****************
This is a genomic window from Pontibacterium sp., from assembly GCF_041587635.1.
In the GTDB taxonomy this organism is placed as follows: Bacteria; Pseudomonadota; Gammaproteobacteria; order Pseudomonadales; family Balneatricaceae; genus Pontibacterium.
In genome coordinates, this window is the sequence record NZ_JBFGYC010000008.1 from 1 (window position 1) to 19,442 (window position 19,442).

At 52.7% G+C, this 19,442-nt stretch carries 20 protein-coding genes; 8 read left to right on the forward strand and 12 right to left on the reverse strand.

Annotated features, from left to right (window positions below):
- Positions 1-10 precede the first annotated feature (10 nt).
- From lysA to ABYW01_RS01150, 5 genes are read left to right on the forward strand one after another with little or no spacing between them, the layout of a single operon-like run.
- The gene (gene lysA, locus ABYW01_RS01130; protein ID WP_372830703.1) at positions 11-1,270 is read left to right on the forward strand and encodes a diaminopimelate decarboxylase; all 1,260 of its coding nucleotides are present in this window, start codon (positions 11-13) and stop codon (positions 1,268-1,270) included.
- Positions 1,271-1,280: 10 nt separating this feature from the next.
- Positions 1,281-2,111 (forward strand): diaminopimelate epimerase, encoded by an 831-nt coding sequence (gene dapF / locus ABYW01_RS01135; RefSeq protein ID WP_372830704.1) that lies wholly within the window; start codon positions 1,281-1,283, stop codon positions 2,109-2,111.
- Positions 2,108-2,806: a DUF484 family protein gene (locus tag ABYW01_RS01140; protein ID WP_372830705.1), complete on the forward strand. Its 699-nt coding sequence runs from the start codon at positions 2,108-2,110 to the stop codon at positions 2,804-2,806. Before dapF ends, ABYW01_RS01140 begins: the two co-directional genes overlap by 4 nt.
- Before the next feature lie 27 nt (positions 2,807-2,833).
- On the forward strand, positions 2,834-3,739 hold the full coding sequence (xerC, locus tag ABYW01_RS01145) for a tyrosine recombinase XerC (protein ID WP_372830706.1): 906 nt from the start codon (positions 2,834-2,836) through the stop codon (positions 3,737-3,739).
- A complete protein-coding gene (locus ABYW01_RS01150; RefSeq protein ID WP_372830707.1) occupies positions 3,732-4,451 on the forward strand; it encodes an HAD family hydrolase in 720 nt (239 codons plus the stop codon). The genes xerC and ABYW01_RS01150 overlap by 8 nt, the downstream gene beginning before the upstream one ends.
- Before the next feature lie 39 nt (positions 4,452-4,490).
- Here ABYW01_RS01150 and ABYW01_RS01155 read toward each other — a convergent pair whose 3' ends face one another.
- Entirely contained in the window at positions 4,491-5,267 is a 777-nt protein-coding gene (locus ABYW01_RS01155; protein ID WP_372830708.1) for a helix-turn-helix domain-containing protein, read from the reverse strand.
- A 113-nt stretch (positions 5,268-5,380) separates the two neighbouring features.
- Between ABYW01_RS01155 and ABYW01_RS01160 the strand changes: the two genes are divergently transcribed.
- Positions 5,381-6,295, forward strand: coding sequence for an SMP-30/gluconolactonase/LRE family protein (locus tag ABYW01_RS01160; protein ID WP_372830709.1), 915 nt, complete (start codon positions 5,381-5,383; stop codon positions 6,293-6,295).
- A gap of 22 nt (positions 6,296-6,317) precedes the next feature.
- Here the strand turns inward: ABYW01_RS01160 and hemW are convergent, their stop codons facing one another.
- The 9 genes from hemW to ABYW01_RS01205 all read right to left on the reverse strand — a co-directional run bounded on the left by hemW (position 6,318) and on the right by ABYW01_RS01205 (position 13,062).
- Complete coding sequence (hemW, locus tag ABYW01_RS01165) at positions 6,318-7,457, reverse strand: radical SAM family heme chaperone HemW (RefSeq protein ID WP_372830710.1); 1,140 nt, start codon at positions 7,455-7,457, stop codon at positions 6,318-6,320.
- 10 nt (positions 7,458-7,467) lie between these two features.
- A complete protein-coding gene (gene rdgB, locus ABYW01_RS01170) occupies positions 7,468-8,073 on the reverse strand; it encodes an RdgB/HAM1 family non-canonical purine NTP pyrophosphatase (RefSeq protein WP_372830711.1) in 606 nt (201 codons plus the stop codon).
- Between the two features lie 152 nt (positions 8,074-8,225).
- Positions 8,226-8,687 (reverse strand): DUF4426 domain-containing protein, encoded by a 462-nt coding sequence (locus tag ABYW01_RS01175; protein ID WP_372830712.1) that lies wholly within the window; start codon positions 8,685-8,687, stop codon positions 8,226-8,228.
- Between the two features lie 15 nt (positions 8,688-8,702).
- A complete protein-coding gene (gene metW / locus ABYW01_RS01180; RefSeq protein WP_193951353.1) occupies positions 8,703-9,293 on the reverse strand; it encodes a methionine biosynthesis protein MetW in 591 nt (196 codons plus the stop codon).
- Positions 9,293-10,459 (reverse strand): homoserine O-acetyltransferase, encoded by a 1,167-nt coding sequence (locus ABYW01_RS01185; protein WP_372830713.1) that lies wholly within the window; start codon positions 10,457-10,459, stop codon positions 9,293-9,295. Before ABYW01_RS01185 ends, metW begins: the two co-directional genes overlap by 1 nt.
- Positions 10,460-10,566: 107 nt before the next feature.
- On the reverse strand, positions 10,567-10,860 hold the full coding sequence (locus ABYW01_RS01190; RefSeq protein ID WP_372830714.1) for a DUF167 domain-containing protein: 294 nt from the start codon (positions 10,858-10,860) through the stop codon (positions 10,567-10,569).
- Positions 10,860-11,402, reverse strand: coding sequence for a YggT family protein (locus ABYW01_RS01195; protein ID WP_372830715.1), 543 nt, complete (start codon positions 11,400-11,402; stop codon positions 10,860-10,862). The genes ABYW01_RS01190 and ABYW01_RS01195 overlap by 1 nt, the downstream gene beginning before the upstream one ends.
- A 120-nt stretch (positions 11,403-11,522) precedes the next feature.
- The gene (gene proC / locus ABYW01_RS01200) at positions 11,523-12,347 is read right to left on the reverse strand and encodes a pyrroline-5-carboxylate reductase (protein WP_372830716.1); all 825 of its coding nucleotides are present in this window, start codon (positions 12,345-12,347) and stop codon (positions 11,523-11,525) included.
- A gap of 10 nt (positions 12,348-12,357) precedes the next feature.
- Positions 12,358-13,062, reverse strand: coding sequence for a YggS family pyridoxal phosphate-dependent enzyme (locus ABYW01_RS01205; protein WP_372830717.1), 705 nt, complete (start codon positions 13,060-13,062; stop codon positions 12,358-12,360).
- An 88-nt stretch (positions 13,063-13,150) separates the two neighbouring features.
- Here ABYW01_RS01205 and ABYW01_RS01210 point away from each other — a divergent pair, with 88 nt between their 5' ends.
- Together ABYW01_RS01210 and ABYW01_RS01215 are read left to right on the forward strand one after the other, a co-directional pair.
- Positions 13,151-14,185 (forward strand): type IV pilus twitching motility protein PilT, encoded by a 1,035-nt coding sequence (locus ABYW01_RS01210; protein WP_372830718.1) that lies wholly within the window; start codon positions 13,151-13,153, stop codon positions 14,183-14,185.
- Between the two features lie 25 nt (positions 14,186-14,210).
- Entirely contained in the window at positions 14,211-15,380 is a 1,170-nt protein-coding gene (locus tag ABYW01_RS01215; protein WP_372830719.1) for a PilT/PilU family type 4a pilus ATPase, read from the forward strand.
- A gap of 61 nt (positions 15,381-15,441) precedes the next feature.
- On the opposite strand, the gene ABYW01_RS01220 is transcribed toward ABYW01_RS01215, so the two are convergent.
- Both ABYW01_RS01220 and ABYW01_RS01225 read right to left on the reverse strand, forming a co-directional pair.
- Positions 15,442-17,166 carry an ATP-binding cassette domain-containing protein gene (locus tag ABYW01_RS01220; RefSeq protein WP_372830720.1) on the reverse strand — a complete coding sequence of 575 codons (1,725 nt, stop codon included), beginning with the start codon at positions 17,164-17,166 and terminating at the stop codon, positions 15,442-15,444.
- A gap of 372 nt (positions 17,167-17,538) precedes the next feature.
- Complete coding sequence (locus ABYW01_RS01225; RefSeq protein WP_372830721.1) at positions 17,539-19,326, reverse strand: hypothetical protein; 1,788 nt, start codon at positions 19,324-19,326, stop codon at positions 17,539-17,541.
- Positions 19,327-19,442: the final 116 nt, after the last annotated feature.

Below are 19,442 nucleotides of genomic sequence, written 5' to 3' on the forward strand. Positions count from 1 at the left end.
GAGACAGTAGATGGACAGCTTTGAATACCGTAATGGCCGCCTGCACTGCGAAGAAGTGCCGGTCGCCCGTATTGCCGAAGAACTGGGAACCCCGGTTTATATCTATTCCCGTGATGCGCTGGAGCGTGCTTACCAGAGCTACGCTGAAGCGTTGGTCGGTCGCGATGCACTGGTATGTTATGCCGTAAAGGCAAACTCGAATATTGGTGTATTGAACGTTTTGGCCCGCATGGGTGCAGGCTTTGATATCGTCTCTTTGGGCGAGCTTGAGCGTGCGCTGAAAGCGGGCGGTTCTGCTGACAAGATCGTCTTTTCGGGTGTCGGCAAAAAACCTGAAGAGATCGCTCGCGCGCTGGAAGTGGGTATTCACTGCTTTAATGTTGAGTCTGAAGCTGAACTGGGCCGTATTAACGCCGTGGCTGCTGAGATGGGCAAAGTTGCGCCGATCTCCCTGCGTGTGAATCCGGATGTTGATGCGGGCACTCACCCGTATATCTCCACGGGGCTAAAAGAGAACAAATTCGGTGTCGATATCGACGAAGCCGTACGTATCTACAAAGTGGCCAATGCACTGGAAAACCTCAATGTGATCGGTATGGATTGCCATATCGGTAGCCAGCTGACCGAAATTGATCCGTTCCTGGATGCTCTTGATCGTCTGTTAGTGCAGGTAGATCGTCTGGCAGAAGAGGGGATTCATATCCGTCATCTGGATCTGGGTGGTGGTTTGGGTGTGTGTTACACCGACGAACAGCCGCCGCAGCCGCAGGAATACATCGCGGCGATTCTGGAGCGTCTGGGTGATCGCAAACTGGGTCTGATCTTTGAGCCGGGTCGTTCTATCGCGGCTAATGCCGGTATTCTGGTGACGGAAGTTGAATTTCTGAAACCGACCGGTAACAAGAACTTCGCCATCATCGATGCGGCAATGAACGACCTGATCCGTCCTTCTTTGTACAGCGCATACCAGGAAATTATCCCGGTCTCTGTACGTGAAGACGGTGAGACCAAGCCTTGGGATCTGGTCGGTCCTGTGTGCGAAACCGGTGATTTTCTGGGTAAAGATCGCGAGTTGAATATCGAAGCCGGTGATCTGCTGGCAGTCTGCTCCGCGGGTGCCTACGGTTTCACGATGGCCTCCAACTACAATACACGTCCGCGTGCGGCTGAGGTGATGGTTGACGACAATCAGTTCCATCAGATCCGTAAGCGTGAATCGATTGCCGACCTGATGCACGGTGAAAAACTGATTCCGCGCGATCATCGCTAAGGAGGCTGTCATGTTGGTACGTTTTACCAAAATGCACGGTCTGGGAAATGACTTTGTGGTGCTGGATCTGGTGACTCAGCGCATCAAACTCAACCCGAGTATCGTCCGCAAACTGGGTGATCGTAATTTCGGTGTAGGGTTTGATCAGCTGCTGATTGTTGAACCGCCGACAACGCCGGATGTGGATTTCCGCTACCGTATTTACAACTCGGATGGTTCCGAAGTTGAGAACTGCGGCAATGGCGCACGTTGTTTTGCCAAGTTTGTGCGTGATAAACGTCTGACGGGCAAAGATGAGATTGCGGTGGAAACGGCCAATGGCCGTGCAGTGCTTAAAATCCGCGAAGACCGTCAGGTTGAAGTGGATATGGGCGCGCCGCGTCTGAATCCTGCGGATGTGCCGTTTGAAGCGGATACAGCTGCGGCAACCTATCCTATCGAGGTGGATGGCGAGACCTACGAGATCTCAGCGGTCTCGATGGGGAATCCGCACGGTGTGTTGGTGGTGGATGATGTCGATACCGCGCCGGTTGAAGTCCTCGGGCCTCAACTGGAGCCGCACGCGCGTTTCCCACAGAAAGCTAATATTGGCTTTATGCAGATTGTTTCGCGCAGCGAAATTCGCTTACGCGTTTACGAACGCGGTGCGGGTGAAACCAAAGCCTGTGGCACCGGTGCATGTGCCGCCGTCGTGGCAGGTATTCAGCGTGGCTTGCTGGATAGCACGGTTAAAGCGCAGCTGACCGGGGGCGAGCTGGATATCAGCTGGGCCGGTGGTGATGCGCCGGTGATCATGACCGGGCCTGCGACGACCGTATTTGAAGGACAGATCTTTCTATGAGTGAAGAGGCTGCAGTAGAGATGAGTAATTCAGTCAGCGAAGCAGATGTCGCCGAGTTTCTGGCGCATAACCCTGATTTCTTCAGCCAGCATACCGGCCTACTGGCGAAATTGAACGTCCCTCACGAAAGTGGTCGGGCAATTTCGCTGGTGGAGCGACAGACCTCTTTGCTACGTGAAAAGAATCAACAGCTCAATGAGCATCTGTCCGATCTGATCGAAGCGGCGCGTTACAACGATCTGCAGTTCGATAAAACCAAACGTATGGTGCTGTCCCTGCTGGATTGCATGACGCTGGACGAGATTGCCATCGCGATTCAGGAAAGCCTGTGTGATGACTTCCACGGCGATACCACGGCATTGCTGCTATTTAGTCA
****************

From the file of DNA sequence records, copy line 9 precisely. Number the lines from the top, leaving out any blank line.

- Positions 1,271-1,280: 10 nt separating this feature from the next.